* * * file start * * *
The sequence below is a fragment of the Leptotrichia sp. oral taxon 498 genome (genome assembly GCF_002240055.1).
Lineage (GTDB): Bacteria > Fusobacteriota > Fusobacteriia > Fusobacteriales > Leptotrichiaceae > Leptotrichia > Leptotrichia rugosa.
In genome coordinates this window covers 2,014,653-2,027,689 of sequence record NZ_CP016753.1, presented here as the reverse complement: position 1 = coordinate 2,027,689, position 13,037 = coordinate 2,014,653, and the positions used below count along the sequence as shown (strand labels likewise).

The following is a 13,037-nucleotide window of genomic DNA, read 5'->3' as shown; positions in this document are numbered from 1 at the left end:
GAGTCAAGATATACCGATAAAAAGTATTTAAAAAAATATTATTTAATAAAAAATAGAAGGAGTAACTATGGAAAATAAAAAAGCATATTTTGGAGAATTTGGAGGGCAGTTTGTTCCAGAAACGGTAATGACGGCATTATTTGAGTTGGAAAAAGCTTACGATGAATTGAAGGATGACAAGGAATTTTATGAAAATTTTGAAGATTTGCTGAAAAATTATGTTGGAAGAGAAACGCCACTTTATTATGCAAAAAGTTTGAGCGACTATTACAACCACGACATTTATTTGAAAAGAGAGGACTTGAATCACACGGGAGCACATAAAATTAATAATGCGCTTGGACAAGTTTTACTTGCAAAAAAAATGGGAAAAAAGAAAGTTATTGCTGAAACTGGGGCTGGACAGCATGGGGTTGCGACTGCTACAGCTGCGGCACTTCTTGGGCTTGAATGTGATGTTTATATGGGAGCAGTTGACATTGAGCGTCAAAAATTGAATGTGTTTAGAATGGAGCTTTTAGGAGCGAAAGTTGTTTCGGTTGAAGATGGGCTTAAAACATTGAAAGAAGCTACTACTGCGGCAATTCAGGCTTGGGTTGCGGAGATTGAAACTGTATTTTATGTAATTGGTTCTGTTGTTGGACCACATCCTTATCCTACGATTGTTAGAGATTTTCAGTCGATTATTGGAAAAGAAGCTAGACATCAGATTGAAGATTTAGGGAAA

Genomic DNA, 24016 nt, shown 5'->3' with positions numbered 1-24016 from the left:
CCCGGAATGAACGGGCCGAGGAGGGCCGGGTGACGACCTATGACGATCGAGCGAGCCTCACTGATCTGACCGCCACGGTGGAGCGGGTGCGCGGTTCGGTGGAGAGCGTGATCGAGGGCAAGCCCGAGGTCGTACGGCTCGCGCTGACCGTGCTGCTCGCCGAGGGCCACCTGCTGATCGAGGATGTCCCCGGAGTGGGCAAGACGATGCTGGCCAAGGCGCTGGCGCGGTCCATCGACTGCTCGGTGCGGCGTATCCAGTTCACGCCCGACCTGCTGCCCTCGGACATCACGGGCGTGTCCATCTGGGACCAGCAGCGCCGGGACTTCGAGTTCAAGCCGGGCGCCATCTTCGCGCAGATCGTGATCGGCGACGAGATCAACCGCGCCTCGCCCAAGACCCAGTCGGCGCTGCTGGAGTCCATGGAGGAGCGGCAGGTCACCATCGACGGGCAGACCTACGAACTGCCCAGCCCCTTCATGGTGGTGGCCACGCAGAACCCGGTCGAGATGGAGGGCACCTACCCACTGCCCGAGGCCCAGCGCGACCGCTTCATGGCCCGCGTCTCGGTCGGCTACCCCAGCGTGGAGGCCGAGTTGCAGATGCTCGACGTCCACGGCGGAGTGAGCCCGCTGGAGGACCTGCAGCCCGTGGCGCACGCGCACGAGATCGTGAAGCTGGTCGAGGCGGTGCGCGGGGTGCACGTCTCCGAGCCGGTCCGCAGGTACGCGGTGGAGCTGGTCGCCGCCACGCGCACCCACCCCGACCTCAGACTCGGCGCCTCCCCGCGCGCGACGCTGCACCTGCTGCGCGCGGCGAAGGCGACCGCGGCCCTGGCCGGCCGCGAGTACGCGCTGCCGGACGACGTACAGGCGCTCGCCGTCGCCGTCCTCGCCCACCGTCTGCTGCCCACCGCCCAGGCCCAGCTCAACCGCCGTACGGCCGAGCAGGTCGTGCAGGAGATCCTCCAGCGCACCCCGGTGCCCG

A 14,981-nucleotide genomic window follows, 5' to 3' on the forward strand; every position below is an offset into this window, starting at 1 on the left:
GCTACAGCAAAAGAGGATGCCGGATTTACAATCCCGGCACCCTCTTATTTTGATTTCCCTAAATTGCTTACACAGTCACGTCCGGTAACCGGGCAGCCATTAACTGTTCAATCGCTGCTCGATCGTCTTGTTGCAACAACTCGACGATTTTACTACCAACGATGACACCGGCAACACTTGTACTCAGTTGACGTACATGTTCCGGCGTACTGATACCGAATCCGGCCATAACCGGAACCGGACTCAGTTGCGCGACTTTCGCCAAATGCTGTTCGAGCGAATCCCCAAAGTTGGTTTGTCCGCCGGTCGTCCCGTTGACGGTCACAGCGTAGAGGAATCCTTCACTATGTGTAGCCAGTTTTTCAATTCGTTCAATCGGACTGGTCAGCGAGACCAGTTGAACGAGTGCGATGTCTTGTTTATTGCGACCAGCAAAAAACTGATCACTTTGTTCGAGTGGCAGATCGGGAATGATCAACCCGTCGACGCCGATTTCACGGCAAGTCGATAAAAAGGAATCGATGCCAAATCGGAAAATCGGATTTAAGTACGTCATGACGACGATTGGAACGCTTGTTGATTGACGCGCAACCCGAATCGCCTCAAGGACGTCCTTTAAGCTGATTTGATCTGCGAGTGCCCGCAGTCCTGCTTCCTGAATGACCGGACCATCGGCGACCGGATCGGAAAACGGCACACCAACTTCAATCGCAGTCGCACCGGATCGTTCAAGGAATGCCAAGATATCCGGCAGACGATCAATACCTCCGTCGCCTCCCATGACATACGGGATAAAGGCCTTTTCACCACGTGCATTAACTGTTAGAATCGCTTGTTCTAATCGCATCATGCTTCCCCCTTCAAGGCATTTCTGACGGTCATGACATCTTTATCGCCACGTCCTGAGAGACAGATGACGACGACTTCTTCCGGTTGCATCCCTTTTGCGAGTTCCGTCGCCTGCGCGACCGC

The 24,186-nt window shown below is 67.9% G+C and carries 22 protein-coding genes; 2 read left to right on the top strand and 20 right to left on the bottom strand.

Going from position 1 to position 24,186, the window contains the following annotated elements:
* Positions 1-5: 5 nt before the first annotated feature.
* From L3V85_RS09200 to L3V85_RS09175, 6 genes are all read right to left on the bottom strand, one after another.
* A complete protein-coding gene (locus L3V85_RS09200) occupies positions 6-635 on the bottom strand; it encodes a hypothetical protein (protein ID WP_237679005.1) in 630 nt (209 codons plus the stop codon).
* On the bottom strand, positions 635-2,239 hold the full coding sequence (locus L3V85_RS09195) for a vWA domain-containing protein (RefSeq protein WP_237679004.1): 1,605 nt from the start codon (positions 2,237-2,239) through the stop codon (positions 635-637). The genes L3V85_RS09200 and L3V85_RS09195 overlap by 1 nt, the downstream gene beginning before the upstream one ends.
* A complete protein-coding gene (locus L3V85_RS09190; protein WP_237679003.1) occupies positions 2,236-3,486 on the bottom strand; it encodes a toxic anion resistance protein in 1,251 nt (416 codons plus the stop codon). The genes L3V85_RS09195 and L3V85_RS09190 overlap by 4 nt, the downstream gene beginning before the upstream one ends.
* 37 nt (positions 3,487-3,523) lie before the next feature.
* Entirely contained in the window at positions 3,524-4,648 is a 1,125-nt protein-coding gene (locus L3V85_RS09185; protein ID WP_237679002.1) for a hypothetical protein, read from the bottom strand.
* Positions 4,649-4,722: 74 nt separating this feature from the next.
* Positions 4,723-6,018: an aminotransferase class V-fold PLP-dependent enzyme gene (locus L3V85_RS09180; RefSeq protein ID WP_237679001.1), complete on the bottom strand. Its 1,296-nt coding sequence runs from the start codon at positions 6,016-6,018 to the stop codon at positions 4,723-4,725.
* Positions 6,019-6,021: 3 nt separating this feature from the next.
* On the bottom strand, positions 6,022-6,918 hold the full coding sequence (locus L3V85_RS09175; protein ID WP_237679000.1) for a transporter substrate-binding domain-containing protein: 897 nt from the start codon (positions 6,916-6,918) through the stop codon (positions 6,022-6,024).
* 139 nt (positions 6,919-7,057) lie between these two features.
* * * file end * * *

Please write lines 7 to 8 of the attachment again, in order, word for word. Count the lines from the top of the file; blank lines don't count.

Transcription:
CCCGGAATGAACGGGCCGAGGAGGGCCGGGTGACGACCTATGACGATCGAGCGAGCCTCACTGATCTGACCGCCACGGTGGAGCGGGTGCGCGGTTCGGTGGAGAGCGTGATCGAGGGCAAGCCCGAGGTCGTACGGCTCGCGCTGACCGTGCTGCTCGCCGAGGGCCACCTGCTGATCGAGGATGTCCCCGGAGTGGGCAAGACGATGCTGGCCAAGGCGCTGGCGCGGTCCATCGACTGCTCGGTGCGGCGTATCCAGTTCACGCCCGACCTGCTGCCCTCGGACATCACGGGCGTGTCCATCTGGGACCAGCAGCGCCGGGACTTCGAGTTCAAGCCGGGCGCCATCTTCGCGCAGATCGTGATCGGCGACGAGATCAACCGCGCCTCGCCCAAGACCCAGTCGGCGCTGCTGGAGTCCATGGAGGAGCGGCAGGTCACCATCGACGGGCAGACCTACGAACTGCCCAGCCCCTTCATGGTGGTGGCCACGCAGAACCCGGTCGAGATGGAGGGCACCTACCCACTGCCCGAGGCCCAGCGCGACCGCTTCATGGCCCGCGTCTCGGTCGGCTACCCCAGCGTGGAGGCCGAGTTGCAGATGCTCGACGTCCACGGCGGAGTGAGCCCGCTGGAGGACCTGCAGCCCGTGGCGCACGCGCACGAGATCGTGAAGCTGGTCGAGGCGGTGCGCGGGGTGCACGTCTCCGAGCCGGTCCGCAGGTACGCGGTGGAGCTGGTCGCCGCCACGCGCACCCACCCCGACCTCAGACTCGGCGCCTCCCCGCGCGCGACGCTGCACCTGCTGCGCGCGGCGAAGGCGACCGCGGCCCTGGCCGGCCGCGAGTACGCGCTGCCGGACGACGTACAGGCGCTCGCCGTCGCCGTCCTCGCCCACCGTCTGCTGCCCACCGCCCAGGCCCAGCTCAACCGCCGTACGGCCGAGCAGGTCGTGCAGGAGATCCTCCAGCGCACCCCGGTGCCCG

A 14,981-nucleotide genomic window follows, 5' to 3' on the forward strand; every position below is an offset into this window, starting at 1 on the left: